The High - Biography
By Eric Brightwell
The High formed in Manchester at the height of the Baggy craze. With members having played in both Inspiral Carpets and The Stone Roses (with whom they shared a vaguely reminiscent sound, sartorial sensibility and dancer), perhaps being linked to Madchester was inevitable, despite their near complete lack of dance affectations. If they had obvious musical affinities, it was in the murky atmospherics and jangle pop of R.E.M., early Primal Scream and the Rain Parade, not the post-acid house baggies they were lumped in with and quickly overshadowed by.
In late 1989, after the members of Flag of Convenience, sometimes billed as Buzzcocks F.O.C., parted ways after Steve Diggle and Pete Shelley buried the hatchet and decided to reform The Buzzcocks. One of the remaining band members, drummer Chris Goodwin, phoned his friend, John Matthews, inviting him to a rehearsal for the newly vacant spot in the band. With Matthews onboard as their new singer, they rechristened themselves The High.
Following the Madchester explosion, England’s labels scrambled north to sign all things Mancunian. After a first gig opening for Inspiral Carpets at Manchester’s The Ritz Ballroom followed by a headliner at the Hacienda, the band played rehearsal shows that resulted in offers from CBS, Factory, Elektra, Factory Island and London and they ended up signing with the latter. Working with early fan/producer Martin Hannett, they recorded demos at Strawberry Studios of “Box Set Go,” “P.W.A.,” “This Is My World” and “Up and Down,” the latter a Couzens composition and banging tune that John Squire had bafflingly rejected when Couzens was in The Stone Roses. After the abandoned sessions with Hannett, London brought in the more reliable John Williams (most well known for producing The Housemartins) whom the band found much more pleasant on a personal level and he produced the rest of their debut at The Manor. The band members’ pasts and northern origins were constantly brought up in the media against their protestations of actually being from Oldham and Macclesfield. The Hannett versions, which have surfaces since, are instantly recognizable as his work and far removed Hannett’s from the less distinct touch of Williams’s final versions.
The debut single, “Box Set Go” performed acceptably, reaching #79. The next two singles outclassed it by far and performed better. The NME Single of the Week “Up and Down" and the vaguely Charlatans-sounding “Take Your Time” charted at #53 and #56 respectively. Somewhere Soon (1990-London), recorded in a month, was released in October - a collection of, sparkling, mostly low-key gems whose subtle use of tablas (courtesy of Pandit Dinesh), organ and cello add splashes of color to the mostly moody, understated melodies. It peaked at #59. However, when “Box Set Go” was re-mixed and re-released in 1991, it did better, charting at #29 – which under normal conditions would result in an appearance on Top of the Pops. Unfortunately for band (and thousands of casualties of war), that week’s performance was preempted by the start of Desert Storm.
The band later realized that for all his difficulties, Hannett was a visionary completely of different league than Williams, whose reworked versions removed a lot of the energy and urgency of the demos. In 1991, the teamed back up with Hannett and recorded “More.” One of Hannett’s last productions - he died that year- it presented a more confident sound with chiming clarity and rhythmic punch and had real chart potential. Trouble was, it wasn’t charting highly enough so London bought loads of copies, helping it get to #67 before being disqualified from the charts because of sales irregularities. As a result, the second album was shelved. To make matters worse, Matthews was briefly institutionalized after drinking a beverage spiked with a considerable quantity of LSD. When the High ultimately returned, they sounded like a completely different band.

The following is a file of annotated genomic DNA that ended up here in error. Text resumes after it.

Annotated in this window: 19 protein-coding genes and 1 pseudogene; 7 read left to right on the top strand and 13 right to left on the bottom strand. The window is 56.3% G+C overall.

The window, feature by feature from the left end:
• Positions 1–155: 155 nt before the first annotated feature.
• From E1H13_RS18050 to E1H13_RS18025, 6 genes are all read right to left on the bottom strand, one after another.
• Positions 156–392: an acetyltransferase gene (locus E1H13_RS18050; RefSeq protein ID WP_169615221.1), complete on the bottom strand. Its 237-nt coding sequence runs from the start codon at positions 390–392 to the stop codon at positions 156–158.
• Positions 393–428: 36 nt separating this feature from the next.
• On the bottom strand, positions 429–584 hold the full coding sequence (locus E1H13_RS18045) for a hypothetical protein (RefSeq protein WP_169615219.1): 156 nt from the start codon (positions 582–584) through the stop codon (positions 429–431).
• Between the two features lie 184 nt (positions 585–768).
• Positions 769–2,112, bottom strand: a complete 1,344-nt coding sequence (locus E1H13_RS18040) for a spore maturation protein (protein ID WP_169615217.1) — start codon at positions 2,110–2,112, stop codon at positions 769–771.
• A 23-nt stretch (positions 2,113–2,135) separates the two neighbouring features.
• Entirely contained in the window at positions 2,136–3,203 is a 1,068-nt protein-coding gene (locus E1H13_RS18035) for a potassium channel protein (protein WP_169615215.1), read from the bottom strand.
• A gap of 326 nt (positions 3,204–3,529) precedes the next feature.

“Better Left Untold,” meant to be the first single off their follow-up, signaled a drastic and ill-conceived change in sound. It’s no exaggeration to say that it and most of the album sounded rather like Ratt only not nearly as good. The single failed to chart and Hype (1992-London) was shelved (although promos were shipped). Produced by Steve Brown (The Cult, Manic Street Preachers) and Chris Kimsey (Marillion, The Rolling Stones) at the insistence of their label, the songs sounded much more rock, more American and not at all to the liking of their already small fanbase. At odds with its title, it received little promotion and, following the implosion of Madchester, the media were very wary of anything remotely associated. The band were summarily dropped and the broke up in 1993 after a final, non-charter, “Sweet Liberty” (which sounded like a coked-out version of The Milltown Brothers). In a someone disingenuous move, London released a High “best-of” in 1997, although it was merely the debut with the non-album “More” added as a bonus track.
Since the band’s dissolution, the members’ involvement with music has been low key. Couzens produced several Manchester area bands and occasionally works on songs with Matthews. Matthews, Couzens and Goodwin formed a band, One Summer (with one of the singer’s bandmates from Turning Blue) and recorded some demos. Matthews then joined Black September who released You Can Do Anything If You Set Your Mind to It in 2004. Chris Goodwin, meanwhile, made a cameo alongside fellow former Inspiral Mani with The Clint Boon Experience.